How can sort performance be so different

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How can sort performance be so different

Bob Jolliffe
The following is output from analyzing a simple query on a table of
13436 rows on postgresql 10, ubuntu 18.04.

 explain analyze select * from chart order by name;
                                                   QUERY PLAN
-----------------------------------------------------------------------------------------------------------------
 Sort  (cost=1470.65..1504.24 rows=13436 width=725) (actual
time=224340.949..224343.499 rows=13436 loops=1)
   Sort Key: name
   Sort Method: quicksort  Memory: 4977kB
   ->  Seq Scan on chart  (cost=0.00..549.36 rows=13436 width=725)
(actual time=0.015..1.395 rows=13436 loops=1)
 Planning time: 0.865 ms
 Execution time: 224344.281 ms
(6 rows)

The planner has predictably done a sequential scan followed by a sort.
Though it might have wished it hadn't and just used the index (there
is an index on name).  The sort is taking a mind boggling 224 seconds,
nearly 2 minutes.

This is on a cloud vps server.

Interesting when I run the same query on my laptop it completes in
well under one second.

I wonder what can cause such a massive discrepancy in the sort time.
Can it be that the VPS server has heavily over committed CPU.  Note I
have tried this with 2 different company's servers with similar
results.

I am baffled.  The sort seems to be all done in memory (only 5MB).
Tested when nothing else was going on at the time.  I can expect some
difference between the VPS and my laptop, but almost 1000x seems odd.
The CPUs are different but not that different.

Any theories?

Regards
Bob

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Re: How can sort performance be so different

Pavel Stehule


út 29. 1. 2019 v 19:29 odesílatel Bob Jolliffe <[hidden email]> napsal:
The following is output from analyzing a simple query on a table of
13436 rows on postgresql 10, ubuntu 18.04.

 explain analyze select * from chart order by name;
                                                   QUERY PLAN
-----------------------------------------------------------------------------------------------------------------
 Sort  (cost=1470.65..1504.24 rows=13436 width=725) (actual
time=224340.949..224343.499 rows=13436 loops=1)
   Sort Key: name
   Sort Method: quicksort  Memory: 4977kB
   ->  Seq Scan on chart  (cost=0.00..549.36 rows=13436 width=725)
(actual time=0.015..1.395 rows=13436 loops=1)
 Planning time: 0.865 ms
 Execution time: 224344.281 ms
(6 rows)

The planner has predictably done a sequential scan followed by a sort.
Though it might have wished it hadn't and just used the index (there
is an index on name).  The sort is taking a mind boggling 224 seconds,
nearly 2 minutes.

This is on a cloud vps server.

Interesting when I run the same query on my laptop it completes in
well under one second.

I wonder what can cause such a massive discrepancy in the sort time.
Can it be that the VPS server has heavily over committed CPU.  Note I
have tried this with 2 different company's servers with similar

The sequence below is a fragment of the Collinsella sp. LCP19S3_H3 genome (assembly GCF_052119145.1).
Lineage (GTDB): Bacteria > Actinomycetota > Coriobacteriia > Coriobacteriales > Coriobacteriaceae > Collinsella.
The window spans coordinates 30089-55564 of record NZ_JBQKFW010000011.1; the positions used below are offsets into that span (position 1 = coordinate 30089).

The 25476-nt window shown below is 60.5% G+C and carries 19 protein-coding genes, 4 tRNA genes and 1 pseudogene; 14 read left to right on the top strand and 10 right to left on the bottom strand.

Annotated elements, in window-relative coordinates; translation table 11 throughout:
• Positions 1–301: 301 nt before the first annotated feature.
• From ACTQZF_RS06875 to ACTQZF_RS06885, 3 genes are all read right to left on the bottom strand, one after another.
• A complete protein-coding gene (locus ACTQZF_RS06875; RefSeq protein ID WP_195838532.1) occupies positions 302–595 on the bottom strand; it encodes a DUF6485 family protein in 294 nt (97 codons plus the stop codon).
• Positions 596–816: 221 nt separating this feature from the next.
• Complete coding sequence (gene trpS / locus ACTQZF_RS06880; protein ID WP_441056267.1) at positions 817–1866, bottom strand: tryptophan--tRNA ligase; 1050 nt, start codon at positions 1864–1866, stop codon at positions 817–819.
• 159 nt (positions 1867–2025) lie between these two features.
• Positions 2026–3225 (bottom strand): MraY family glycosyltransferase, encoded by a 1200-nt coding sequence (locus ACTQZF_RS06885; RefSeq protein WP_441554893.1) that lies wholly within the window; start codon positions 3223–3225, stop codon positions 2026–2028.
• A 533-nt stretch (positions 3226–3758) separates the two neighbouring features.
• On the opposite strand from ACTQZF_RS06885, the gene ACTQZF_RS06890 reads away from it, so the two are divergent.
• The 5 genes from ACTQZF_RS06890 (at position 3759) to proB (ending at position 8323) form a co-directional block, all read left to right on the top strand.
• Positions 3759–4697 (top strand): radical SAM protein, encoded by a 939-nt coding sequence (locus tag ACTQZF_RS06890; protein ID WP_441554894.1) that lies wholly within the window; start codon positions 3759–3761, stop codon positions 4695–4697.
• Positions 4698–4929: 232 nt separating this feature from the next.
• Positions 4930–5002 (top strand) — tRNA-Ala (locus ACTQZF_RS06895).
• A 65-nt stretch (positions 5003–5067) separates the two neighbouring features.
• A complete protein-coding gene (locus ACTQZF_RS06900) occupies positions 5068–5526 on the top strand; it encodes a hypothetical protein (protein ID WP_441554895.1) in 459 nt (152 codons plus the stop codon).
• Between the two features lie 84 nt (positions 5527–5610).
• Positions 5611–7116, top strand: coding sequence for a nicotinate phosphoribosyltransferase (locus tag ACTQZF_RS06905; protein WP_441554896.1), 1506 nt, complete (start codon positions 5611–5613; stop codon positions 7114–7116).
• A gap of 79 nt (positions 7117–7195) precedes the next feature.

results.

I am baffled.  The sort seems to be all done in memory (only 5MB).
Tested when nothing else was going on at the time.  I can expect some
difference between the VPS and my laptop, but almost 1000x seems odd.
The CPUs are different but not that different.

Any theories?

I am sure so sort of 10K rows cannot be 224sec. Really looks like VPS issue.

Regards

Pavel



Regards
Bob

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Re: How can sort performance be so different

Saurabh Nanda
In reply to this post by Bob Jolliffe
Run https://github.com/n-st/nench and benchmark the underlying vps first. 

On Tue 29 Jan, 2019, 11:59 PM Bob Jolliffe <[hidden email] wrote:
The following is output from analyzing a simple query on a table of
13436 rows on postgresql 10, ubuntu 18.04.

 explain analyze select * from chart order by name;
                                                   QUERY PLAN
-----------------------------------------------------------------------------------------------------------------
 Sort  (cost=1470.65..1504.24 rows=13436 width=725) (actual
time=224340.949..224343.499 rows=13436 loops=1)
   Sort Key: name
   Sort Method: quicksort  Memory: 4977kB
   ->  Seq Scan on chart  (cost=0.00..549.36 rows=13436 width=725)
(actual time=0.015..1.395 rows=13436 loops=1)
 Planning time: 0.865 ms
 Execution time: 224344.281 ms
(6 rows)

The planner has predictably done a sequential scan followed by a sort.
Though it might have wished it hadn't and just used the index (there
is an index on name).  The sort is taking a mind boggling 224 seconds,
nearly 2 minutes.

This is on a cloud vps server.

Interesting when I run the same query on my laptop it completes in
well under one second.

I wonder what can cause such a massive discrepancy in the sort time.
Can it be that the VPS server has heavily over committed CPU.  Note I
have tried this with 2 different company's servers with similar
results.

I am baffled.  The sort seems to be all done in memory (only 5MB).
Tested when nothing else was going on at the time.  I can expect some
difference between the VPS and my laptop, but almost 1000x seems odd.
The CPUs are different but not that different.

Any theories?

Regards
Bob

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Re: How can sort performance be so different

Tom Lane-2
In reply to this post by Bob Jolliffe
Bob Jolliffe <[hidden email]> writes:
> I wonder what can cause such a massive discrepancy in the sort time.

Are you using the same locale (LC_COLLATE) setting on both machines?
Some locales sort way slower than C locale does.  That's not enough